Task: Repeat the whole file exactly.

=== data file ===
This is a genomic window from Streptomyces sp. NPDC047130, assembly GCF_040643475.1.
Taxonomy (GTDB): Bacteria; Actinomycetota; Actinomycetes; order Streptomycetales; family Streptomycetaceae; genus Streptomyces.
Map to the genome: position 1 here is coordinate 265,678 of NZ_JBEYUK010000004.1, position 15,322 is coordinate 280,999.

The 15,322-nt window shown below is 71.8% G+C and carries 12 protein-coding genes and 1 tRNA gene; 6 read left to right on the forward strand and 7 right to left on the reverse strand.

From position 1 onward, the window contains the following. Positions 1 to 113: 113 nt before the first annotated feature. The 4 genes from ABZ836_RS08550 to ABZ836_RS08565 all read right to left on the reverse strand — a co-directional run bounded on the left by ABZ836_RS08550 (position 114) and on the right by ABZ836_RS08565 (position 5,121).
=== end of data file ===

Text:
This is a genomic window from Streptomyces sp. NPDC047130, assembly GCF_040643475.1.
Taxonomy (GTDB): Bacteria; Actinomycetota; Actinomycetes; order Streptomycetales; family Streptomycetaceae; genus Streptomyces.
Map to the genome: position 1 here is coordinate 265,678 of NZ_JBEYUK010000004.1, position 15,322 is coordinate 280,999.

The 15,322-nt window shown below is 71.8% G+C and carries 12 protein-coding genes and 1 tRNA gene; 6 read left to right on the forward strand and 7 right to left on the reverse strand.

From position 1 onward, the window contains the following. Positions 1 to 113: 113 nt before the first annotated feature. The 4 genes from ABZ836_RS08550 to ABZ836_RS08565 all read right to left on the reverse strand — a co-directional run bounded on the left by ABZ836_RS08550 (position 114) and on the right by ABZ836_RS08565 (position 5,121).